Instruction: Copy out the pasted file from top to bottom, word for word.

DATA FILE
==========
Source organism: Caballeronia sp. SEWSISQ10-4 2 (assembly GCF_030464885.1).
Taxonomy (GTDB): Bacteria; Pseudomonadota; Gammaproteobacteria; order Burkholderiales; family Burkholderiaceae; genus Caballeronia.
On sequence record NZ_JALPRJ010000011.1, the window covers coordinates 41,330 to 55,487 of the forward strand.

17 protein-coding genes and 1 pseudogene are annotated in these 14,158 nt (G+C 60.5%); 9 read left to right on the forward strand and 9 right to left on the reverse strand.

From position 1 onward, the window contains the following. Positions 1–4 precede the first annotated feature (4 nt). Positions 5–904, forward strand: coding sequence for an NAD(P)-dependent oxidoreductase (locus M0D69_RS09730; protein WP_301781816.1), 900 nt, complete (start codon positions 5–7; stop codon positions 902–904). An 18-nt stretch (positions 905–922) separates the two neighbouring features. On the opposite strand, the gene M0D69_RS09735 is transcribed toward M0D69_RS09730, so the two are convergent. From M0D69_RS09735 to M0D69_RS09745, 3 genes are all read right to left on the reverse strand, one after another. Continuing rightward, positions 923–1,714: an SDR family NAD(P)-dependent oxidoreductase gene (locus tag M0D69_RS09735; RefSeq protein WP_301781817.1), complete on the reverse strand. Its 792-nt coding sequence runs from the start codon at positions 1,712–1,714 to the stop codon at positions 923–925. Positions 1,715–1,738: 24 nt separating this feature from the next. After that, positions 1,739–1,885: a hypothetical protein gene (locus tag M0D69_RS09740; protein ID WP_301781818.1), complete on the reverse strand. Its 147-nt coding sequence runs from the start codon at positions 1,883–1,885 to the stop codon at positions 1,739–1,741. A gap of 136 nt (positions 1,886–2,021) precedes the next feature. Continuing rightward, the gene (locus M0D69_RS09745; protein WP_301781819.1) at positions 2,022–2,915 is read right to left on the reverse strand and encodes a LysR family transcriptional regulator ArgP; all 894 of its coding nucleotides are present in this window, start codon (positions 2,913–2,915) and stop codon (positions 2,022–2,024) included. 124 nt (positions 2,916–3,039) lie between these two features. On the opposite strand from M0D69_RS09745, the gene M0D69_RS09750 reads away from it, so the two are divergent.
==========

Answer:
Source organism: Caballeronia sp. SEWSISQ10-4 2 (assembly GCF_030464885.1).
Taxonomy (GTDB): Bacteria; Pseudomonadota; Gammaproteobacteria; order Burkholderiales; family Burkholderiaceae; genus Caballeronia.
On sequence record NZ_JALPRJ010000011.1, the window covers coordinates 41,330 to 55,487 of the forward strand.

17 protein-coding genes and 1 pseudogene are annotated in these 14,158 nt (G+C 60.5%); 9 read left to right on the forward strand and 9 right to left on the reverse strand.

From position 1 onward, the window contains the following. Positions 1–4 precede the first annotated feature (4 nt). Positions 5–904, forward strand: coding sequence for an NAD(P)-dependent oxidoreductase (locus M0D69_RS09730; protein WP_301781816.1), 900 nt, complete (start codon positions 5–7; stop codon positions 902–904). An 18-nt stretch (positions 905–922) separates the two neighbouring features. On the opposite strand, the gene M0D69_RS09735 is transcribed toward M0D69_RS09730, so the two are convergent. From M0D69_RS09735 to M0D69_RS09745, 3 genes are all read right to left on the reverse strand, one after another. Continuing rightward, positions 923–1,714: an SDR family NAD(P)-dependent oxidoreductase gene (locus tag M0D69_RS09735; RefSeq protein WP_301781817.1), complete on the reverse strand. Its 792-nt coding sequence runs from the start codon at positions 1,712–1,714 to the stop codon at positions 923–925. Positions 1,715–1,738: 24 nt separating this feature from the next. After that, positions 1,739–1,885: a hypothetical protein gene (locus tag M0D69_RS09740; protein ID WP_301781818.1), complete on the reverse strand. Its 147-nt coding sequence runs from the start codon at positions 1,883–1,885 to the stop codon at positions 1,739–1,741. A gap of 136 nt (positions 1,886–2,021) precedes the next feature. Continuing rightward, the gene (locus M0D69_RS09745; protein WP_301781819.1) at positions 2,022–2,915 is read right to left on the reverse strand and encodes a LysR family transcriptional regulator ArgP; all 894 of its coding nucleotides are present in this window, start codon (positions 2,913–2,915) and stop codon (positions 2,022–2,024) included. 124 nt (positions 2,916–3,039) lie between these two features. On the opposite strand from M0D69_RS09745, the gene M0D69_RS09750 reads away from it, so the two are divergent.